By Renee Maltezou and Deepa Babington
The odds are stacked against Prime Minister Antonis Samaras in his gambit over electing a new Greek president, as only by persuading at least a few opposition lawmakers to rebel can he win the parliamentary vote – and avoid a likely political crisis.
However, analysts caution that the numbers could change quickly as the conservative premier tries to win enough support for the government candidate when parliament starts a three-stage vote for the head of state on Dec. 17.
Samaras brought forward the vote by about two months on Monday, taking a gamble because a rejection by lawmakers of his nominee will trigger snap parliamentary elections – which leftists opposed to Greece’s EU/IMF bailout are likely to win.
To survive, Samaras needs 180 votes in the 300-seat chamber but he has the guaranteed support of only 155 lawmakers in the government parties. Both he and Alexis Tsipras, leader of the anti-bailout opposition Syriza party, are therefore courting independent lawmakers over the remaining 25 votes.
Even if Samaras wins over every independent lawmaker, which is unlikely since some have openly promised to vote against the government candidate, he would still fall short by one vote.
Indeed, if all opposition lawmakers vote against the government nominee, former European Union commissioner Stavros Dimas, that will be enough to bring down the government: the five opposition parties control 121 seats, the exact number needed to prevent a government win.
“The final outcome is likely to be decided by only a single-digit number of votes,” said Blanka Kolenikova, an analyst with IHS Global Insight.
Political analyst John Loulis believes Samaras will fail. “Even if he manages to increase his tally of lawmakers he will not hit 180,” he said.
Government officials privately and publicly have expressed confidence in finding the required support, and it is far from certain that no opposition lawmakers will rebel.
Two factors might work in Samaras’s favour. A majority of Greeks are loathe to return to elections not much more than two years after the last polls, and many lawmakers have an incentive to support Samaras to avoid the risk of not being re-elected.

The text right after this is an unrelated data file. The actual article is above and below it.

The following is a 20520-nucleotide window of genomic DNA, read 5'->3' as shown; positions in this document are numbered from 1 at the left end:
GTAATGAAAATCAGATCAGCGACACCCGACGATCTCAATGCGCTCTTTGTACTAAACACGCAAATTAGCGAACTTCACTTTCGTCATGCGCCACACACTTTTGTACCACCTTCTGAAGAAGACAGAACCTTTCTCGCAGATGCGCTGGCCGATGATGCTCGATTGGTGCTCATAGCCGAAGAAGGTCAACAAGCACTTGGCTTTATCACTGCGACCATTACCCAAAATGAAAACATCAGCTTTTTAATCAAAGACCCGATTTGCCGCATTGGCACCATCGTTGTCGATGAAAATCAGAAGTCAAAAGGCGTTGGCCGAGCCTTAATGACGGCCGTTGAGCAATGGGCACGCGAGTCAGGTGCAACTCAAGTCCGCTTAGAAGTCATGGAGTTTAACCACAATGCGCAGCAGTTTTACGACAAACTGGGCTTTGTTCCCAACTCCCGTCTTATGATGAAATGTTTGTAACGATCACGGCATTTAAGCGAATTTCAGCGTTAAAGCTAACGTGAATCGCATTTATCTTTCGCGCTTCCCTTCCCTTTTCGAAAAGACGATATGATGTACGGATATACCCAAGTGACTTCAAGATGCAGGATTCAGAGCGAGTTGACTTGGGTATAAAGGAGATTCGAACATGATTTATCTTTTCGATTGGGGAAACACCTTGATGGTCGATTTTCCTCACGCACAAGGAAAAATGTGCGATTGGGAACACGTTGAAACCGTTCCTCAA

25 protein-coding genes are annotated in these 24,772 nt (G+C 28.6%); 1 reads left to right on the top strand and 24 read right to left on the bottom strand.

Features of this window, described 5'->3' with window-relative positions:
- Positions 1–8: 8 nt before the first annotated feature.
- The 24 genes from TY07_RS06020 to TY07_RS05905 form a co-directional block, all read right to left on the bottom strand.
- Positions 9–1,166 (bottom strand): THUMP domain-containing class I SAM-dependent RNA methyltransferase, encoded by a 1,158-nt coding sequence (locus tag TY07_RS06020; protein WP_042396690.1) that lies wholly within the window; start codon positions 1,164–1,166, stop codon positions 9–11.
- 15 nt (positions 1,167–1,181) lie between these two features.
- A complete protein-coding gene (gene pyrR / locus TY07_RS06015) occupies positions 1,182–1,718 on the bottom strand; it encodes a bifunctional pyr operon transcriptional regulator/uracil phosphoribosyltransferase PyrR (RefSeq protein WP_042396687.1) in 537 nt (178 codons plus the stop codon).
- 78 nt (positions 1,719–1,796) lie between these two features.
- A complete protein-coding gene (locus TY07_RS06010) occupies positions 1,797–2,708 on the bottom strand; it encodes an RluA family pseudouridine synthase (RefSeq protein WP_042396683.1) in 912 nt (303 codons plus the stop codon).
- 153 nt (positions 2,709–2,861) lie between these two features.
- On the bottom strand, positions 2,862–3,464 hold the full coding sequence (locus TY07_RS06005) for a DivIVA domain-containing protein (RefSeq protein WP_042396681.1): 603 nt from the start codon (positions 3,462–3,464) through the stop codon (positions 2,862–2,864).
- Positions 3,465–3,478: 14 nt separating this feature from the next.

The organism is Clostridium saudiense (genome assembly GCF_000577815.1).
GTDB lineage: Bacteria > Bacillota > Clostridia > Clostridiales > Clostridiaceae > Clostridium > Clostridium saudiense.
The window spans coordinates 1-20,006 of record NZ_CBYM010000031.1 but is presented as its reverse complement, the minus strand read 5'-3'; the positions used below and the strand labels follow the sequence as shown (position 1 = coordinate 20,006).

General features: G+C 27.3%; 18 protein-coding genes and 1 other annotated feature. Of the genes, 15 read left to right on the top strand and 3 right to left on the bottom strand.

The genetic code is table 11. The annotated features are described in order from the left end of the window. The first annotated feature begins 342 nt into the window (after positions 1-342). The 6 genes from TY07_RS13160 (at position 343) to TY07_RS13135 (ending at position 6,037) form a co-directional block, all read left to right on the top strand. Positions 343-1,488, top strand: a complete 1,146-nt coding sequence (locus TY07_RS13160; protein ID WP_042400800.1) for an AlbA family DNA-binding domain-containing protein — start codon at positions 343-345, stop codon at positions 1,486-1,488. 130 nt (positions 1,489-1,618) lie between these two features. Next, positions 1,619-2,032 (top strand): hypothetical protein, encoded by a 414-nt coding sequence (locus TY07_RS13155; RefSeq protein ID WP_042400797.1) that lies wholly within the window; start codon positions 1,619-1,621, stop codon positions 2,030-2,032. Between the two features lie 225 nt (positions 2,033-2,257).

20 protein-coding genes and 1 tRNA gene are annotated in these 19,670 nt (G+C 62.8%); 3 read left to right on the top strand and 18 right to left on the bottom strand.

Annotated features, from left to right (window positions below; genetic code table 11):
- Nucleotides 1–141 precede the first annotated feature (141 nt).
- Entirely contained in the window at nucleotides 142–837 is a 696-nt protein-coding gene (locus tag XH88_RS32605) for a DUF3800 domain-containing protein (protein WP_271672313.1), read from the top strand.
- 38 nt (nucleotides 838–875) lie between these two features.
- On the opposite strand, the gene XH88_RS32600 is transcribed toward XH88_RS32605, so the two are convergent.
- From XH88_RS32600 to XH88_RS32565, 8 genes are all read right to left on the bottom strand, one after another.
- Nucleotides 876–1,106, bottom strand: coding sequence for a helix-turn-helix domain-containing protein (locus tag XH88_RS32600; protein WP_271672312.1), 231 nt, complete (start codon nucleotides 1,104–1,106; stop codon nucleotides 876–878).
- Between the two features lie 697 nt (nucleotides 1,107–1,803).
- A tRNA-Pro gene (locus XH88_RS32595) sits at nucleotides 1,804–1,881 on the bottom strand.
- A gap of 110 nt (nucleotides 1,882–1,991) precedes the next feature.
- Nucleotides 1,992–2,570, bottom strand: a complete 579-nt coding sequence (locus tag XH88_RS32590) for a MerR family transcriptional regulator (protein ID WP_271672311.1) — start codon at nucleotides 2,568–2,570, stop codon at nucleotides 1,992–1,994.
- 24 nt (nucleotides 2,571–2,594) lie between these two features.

But if he fails, opinion polls suggest Syriza would win the elections that would follow. This would throw Greece’s relations with the European Union and IMF, which bailed out the country, into crisis or lead to political paralysis if Syriza failed to find coalition partners.
TUG OF WAR
Lawmakers from three of the opposition groups – Syriza, the Communist KKE and the far-right Golden Dawn – are unlikely to vote against their parties.
However, two small opposition parties, the Democratic Left and the right-wing Independent Greeks, have suffered internal crises and could be vulnerable to having lawmakers poached.
Both parties say they will vote against the government. The Democratic Left, which quit the Samaras coalition in protest last year, is expected to ally with Syriza.
But in a sign of possible dissent, three Democratic Left lawmakers joined a group of independents last month in signing a document saying they would support Samaras’s candidate on condition that elections are called in 2015. This signals they may be willing to strike a compromise with Samaras.
For now the biggest battleground remains the independents, most of whom are former members of the two ruling parties, Samaras’s New Democracy and Socialist PASOK, or the Democratic Left.
Some like independent George Davris have openly come out in favour of the government. “We should show that a tug of war over this issue is unacceptable,” he told Greek radio.
But many others have chosen not to show their hand. “I will follow my conscience,” said a former Democratic Left lawmaker, Paris Moutsinas. “Right now, I don’t see anything I can agree on in political terms.”